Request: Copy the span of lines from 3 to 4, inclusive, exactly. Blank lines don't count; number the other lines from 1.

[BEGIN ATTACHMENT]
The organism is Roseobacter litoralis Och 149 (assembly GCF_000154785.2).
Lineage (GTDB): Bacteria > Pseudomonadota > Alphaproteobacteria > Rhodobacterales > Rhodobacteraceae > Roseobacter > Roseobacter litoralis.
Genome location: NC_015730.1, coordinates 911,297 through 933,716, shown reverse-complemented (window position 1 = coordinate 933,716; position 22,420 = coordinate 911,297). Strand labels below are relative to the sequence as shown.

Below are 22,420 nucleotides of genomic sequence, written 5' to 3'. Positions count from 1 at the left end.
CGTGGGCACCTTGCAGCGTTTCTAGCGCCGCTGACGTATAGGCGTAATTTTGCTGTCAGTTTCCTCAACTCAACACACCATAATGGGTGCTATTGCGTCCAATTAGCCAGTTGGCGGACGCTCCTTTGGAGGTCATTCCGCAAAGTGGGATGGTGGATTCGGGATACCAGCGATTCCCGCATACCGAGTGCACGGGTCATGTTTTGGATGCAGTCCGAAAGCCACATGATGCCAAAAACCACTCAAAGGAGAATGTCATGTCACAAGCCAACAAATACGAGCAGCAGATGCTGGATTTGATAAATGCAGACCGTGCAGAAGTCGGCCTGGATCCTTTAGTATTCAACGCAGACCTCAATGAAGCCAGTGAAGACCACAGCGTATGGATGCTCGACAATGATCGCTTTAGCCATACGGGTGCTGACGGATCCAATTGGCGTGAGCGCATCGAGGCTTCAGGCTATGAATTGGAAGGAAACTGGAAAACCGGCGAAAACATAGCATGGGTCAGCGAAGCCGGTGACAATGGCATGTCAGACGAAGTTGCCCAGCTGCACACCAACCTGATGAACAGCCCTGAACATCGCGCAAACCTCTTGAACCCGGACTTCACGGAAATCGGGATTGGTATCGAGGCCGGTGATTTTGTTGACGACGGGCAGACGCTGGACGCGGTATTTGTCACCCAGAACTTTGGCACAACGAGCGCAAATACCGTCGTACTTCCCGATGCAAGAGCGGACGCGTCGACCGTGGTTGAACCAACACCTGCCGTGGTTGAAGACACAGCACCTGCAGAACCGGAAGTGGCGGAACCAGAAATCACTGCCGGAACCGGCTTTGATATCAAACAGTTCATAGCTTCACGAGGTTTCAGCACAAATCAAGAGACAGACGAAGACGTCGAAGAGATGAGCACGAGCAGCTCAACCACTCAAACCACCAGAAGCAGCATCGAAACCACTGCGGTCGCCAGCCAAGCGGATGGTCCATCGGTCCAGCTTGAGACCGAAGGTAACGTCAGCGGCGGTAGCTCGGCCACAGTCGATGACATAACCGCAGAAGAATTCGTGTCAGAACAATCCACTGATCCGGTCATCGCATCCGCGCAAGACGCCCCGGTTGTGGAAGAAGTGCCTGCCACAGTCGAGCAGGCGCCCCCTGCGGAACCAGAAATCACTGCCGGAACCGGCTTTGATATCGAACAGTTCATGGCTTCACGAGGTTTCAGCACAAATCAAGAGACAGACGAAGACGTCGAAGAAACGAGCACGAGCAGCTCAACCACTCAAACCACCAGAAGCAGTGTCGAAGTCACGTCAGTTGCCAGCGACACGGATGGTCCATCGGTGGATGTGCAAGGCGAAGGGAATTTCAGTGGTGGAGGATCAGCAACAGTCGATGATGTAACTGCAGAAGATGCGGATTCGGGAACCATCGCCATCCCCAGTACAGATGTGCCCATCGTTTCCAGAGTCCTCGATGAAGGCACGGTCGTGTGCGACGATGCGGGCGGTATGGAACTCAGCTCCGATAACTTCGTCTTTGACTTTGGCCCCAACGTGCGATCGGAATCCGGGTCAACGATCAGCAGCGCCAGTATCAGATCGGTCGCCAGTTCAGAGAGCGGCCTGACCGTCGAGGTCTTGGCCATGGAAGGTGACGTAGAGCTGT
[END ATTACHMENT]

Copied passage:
Genome location: NC_015730.1, coordinates 911,297 through 933,716, shown reverse-complemented (window position 1 = coordinate 933,716; position 22,420 = coordinate 911,297). Strand labels below are relative to the sequence as shown.

Below are 22,420 nucleotides of genomic sequence, written 5' to 3'. Positions count from 1 at the left end.